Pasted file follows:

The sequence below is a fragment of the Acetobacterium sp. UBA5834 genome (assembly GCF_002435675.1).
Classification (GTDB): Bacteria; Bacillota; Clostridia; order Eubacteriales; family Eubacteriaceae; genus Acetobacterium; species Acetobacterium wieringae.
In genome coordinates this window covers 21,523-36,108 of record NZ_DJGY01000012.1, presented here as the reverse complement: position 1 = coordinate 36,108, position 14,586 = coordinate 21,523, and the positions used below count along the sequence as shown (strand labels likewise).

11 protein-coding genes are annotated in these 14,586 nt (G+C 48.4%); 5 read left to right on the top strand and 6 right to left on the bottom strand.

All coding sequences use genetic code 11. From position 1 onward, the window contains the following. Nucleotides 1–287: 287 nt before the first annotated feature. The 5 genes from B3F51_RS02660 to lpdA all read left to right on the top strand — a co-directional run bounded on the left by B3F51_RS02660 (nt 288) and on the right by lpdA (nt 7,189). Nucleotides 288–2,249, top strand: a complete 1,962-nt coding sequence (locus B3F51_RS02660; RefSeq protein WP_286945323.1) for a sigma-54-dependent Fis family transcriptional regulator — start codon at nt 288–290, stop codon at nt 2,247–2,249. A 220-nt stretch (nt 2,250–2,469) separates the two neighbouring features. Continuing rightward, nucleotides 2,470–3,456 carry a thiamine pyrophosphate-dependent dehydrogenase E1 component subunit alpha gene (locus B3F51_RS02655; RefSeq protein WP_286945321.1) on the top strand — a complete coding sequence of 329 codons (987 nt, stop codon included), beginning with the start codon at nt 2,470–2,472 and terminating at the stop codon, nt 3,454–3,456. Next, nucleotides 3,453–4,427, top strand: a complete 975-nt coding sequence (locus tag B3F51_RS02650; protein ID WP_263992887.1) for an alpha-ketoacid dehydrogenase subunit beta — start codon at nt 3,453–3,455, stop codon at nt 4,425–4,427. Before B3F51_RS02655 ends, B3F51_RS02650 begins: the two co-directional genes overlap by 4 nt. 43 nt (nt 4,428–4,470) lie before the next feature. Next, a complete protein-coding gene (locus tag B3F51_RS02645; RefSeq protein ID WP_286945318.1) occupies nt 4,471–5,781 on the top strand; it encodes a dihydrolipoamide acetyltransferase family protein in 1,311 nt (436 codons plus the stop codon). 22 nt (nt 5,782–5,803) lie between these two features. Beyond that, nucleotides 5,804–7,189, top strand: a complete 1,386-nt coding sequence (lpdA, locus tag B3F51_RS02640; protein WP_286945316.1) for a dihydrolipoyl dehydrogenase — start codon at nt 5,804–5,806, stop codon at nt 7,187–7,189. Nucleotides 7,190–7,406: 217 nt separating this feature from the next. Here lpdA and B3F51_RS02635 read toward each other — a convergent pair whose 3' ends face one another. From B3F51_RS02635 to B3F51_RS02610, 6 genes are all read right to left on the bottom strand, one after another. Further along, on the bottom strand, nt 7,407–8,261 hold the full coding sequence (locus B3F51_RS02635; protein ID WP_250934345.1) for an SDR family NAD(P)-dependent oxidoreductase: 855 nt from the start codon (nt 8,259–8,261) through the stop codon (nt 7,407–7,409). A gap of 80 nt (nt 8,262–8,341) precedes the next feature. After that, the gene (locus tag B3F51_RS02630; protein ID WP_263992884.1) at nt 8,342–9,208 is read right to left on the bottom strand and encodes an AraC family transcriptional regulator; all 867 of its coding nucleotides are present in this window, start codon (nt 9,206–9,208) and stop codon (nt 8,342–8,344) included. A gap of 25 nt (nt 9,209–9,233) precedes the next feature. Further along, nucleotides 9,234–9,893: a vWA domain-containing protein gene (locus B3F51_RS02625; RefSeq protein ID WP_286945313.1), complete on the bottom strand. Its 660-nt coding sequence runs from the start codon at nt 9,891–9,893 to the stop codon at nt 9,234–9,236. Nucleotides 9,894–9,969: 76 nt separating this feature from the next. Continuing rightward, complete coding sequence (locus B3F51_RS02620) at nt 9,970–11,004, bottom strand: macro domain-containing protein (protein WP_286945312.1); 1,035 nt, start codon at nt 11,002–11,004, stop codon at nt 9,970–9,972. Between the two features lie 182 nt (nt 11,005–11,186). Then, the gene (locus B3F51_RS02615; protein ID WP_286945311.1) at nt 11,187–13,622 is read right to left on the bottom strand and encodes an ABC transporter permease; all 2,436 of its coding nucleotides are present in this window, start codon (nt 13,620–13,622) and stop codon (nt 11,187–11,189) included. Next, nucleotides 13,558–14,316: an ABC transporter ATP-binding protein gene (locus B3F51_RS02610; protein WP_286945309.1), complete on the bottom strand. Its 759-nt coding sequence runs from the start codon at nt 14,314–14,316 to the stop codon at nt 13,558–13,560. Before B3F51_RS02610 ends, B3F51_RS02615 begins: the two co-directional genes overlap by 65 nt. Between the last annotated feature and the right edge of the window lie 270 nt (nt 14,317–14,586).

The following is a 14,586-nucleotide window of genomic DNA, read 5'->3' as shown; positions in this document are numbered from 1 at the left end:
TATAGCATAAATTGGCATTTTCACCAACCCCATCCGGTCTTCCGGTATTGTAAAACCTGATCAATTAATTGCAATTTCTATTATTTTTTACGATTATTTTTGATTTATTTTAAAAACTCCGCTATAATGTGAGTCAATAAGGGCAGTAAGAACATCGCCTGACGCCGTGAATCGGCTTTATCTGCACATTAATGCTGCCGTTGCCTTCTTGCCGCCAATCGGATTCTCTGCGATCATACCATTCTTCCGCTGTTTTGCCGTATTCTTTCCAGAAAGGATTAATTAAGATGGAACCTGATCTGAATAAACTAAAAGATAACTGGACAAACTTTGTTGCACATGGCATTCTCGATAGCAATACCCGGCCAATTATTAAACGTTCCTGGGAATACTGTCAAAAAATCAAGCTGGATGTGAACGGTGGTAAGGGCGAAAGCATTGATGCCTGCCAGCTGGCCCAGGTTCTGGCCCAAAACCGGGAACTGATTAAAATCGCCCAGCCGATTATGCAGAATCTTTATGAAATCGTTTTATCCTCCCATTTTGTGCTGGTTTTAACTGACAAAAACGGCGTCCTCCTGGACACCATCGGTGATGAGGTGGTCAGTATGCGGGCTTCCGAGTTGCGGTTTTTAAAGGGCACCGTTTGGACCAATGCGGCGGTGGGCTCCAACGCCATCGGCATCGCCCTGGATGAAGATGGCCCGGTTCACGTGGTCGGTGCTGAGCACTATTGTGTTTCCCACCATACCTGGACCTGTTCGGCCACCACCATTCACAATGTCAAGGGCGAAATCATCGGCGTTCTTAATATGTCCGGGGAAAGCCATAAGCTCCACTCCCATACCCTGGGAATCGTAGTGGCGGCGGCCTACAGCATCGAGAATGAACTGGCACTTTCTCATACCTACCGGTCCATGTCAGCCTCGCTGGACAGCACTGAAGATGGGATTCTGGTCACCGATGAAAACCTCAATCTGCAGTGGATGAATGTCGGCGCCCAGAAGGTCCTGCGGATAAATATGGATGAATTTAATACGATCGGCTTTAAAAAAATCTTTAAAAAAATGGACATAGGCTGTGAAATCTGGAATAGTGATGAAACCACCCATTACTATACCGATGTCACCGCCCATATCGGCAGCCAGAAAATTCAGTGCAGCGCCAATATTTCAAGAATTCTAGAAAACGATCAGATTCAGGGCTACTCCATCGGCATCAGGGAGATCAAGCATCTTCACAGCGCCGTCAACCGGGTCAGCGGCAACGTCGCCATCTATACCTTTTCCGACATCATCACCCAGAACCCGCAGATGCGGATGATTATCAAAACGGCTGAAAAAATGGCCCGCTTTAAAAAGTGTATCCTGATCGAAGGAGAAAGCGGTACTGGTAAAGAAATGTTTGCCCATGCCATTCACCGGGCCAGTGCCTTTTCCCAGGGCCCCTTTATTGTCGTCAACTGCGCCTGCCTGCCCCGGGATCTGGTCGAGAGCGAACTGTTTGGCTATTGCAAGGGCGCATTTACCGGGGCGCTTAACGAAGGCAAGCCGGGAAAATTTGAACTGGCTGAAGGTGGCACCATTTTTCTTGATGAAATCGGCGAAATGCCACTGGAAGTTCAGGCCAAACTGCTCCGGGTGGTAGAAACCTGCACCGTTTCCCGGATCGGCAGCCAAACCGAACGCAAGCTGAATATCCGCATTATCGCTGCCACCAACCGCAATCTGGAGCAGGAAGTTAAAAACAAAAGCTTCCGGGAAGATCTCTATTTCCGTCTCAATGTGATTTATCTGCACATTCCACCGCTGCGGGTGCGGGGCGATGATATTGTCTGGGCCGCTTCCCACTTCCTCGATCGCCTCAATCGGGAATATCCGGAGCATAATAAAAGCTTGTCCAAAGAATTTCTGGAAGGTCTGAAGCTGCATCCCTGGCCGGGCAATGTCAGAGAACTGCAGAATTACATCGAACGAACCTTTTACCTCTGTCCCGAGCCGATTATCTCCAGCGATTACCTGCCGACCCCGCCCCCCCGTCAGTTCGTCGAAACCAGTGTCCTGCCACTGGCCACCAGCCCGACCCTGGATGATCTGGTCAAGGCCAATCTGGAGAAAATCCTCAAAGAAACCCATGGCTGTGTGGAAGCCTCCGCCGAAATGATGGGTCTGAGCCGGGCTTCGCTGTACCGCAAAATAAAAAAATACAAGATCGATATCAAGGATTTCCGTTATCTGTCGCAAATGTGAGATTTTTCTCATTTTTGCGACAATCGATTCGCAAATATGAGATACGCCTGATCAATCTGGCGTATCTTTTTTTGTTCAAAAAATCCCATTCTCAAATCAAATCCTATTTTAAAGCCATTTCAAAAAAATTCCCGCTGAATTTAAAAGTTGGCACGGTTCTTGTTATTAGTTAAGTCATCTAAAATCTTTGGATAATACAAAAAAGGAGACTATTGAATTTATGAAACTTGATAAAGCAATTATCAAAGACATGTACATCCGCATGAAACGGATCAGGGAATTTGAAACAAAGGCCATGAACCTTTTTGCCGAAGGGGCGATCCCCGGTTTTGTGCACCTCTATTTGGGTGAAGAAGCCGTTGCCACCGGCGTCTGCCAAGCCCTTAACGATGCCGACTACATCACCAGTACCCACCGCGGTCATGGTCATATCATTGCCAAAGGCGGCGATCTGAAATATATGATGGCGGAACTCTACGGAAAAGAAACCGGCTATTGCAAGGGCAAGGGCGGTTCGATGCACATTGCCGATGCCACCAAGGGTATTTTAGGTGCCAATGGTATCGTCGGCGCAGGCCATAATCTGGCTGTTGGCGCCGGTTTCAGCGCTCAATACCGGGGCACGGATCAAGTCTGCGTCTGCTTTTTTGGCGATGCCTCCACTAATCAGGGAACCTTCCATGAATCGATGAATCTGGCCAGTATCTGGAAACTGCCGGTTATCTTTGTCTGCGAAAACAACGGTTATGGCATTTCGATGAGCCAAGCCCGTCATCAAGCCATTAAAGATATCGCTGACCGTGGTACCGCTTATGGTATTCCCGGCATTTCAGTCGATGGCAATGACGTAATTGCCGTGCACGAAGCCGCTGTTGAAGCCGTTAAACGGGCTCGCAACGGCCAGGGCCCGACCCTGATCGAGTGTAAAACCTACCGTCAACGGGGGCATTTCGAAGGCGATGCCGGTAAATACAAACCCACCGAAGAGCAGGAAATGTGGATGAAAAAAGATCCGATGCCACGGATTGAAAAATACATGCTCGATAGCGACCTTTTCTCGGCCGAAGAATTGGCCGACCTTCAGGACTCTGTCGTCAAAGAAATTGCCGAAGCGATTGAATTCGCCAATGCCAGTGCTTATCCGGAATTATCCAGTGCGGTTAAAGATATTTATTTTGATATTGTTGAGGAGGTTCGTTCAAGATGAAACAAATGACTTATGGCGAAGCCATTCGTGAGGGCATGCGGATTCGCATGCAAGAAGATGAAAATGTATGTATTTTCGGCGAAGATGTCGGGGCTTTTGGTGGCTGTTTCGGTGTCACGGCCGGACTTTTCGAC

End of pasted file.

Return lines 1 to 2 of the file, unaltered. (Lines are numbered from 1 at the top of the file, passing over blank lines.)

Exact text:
The sequence below is a fragment of the Acetobacterium sp. UBA5834 genome (assembly GCF_002435675.1).
Classification (GTDB): Bacteria; Bacillota; Clostridia; order Eubacteriales; family Eubacteriaceae; genus Acetobacterium; species Acetobacterium wieringae.